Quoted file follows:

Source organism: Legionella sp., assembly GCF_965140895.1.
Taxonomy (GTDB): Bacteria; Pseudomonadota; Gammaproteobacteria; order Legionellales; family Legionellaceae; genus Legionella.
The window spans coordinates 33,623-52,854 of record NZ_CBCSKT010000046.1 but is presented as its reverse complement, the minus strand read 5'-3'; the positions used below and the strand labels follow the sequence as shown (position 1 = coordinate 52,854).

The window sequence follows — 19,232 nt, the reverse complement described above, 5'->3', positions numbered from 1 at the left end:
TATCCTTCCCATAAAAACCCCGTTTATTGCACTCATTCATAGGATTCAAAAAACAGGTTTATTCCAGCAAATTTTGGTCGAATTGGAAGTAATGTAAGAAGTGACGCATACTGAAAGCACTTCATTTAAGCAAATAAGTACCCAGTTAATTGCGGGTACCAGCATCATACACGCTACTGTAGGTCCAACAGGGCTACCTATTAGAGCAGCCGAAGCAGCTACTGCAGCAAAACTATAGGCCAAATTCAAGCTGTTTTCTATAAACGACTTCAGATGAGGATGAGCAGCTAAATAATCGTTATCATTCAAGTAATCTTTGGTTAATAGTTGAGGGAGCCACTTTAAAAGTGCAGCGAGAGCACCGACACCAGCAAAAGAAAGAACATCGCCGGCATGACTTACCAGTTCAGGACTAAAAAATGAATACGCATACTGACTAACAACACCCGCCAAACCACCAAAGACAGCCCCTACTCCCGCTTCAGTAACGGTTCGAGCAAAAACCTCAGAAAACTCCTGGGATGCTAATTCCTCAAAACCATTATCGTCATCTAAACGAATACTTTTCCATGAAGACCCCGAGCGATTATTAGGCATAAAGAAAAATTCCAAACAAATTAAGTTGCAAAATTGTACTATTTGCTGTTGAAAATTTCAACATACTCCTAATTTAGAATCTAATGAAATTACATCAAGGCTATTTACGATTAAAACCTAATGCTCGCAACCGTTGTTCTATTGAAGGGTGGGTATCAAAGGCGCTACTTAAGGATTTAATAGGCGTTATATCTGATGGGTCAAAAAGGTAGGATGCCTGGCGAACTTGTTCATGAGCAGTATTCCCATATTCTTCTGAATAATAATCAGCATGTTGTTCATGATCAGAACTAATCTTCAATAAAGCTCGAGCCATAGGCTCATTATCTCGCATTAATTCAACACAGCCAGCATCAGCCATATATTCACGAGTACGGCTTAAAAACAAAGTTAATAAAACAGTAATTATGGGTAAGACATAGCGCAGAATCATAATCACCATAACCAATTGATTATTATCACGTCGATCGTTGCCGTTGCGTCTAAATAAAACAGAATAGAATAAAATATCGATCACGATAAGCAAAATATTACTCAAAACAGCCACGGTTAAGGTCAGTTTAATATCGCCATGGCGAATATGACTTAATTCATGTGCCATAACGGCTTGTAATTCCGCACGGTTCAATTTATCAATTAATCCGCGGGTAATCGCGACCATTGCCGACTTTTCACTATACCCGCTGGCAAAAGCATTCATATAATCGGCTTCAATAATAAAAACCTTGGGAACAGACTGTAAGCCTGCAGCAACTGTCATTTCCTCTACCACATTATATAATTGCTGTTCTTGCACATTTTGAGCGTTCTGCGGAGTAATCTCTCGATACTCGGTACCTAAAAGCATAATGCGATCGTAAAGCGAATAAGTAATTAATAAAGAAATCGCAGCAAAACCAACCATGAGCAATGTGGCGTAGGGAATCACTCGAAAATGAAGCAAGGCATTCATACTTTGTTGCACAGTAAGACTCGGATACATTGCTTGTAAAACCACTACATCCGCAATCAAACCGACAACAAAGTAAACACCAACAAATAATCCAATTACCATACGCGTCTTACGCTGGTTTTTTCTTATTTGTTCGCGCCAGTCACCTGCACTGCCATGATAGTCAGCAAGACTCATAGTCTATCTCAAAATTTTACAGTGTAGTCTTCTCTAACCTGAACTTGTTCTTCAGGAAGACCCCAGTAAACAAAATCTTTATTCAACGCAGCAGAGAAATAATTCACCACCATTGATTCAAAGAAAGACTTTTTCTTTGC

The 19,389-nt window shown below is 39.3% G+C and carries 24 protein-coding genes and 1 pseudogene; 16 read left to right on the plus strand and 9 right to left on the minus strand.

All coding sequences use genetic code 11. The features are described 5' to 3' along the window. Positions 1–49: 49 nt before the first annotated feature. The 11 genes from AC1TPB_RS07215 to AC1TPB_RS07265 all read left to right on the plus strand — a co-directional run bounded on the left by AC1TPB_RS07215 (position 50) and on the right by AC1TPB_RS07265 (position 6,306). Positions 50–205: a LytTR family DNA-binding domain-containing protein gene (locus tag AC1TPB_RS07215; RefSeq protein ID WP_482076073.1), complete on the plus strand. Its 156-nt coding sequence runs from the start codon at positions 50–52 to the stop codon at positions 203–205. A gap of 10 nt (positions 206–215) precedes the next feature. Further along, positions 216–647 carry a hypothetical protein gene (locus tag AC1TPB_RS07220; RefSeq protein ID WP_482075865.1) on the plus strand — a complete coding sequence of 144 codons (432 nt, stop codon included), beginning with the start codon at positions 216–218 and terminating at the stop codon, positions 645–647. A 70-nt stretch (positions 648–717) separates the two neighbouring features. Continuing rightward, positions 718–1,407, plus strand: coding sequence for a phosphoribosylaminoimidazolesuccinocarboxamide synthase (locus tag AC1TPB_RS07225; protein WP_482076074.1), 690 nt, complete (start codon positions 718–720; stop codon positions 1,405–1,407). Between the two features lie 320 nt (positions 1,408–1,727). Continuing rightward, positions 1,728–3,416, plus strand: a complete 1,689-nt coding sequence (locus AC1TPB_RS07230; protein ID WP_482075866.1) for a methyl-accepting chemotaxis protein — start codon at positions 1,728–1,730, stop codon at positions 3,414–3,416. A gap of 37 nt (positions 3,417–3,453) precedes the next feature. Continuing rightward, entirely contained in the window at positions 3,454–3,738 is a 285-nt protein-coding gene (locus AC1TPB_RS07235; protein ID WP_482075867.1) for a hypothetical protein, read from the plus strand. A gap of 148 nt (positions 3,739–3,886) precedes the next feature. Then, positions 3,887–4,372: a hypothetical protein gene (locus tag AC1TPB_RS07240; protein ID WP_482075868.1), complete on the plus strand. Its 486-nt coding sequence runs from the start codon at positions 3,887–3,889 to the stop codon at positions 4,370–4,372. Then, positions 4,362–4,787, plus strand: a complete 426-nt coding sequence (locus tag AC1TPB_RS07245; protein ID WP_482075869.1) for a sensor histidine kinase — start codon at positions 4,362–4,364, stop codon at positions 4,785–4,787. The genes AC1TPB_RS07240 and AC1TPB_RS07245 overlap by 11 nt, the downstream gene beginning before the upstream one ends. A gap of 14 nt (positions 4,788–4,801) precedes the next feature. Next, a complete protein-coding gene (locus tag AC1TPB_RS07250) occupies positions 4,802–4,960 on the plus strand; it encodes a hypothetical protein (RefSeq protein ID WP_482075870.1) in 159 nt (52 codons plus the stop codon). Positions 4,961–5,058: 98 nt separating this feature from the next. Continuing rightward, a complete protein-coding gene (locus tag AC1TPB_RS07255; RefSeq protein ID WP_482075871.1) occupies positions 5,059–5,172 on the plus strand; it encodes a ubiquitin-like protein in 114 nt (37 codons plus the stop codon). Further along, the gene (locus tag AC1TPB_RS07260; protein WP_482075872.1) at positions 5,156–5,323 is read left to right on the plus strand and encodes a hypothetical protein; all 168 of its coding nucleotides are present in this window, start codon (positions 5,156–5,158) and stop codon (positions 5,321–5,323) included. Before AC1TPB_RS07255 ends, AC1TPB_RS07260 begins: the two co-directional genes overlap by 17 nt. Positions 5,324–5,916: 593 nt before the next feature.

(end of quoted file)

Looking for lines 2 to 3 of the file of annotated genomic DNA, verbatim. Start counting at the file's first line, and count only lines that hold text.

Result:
Taxonomy (GTDB): Bacteria; Pseudomonadota; Gammaproteobacteria; order Legionellales; family Legionellaceae; genus Legionella.
The window spans coordinates 33,623-52,854 of record NZ_CBCSKT010000046.1 but is presented as its reverse complement, the minus strand read 5'-3'; the positions used below and the strand labels follow the sequence as shown (position 1 = coordinate 52,854).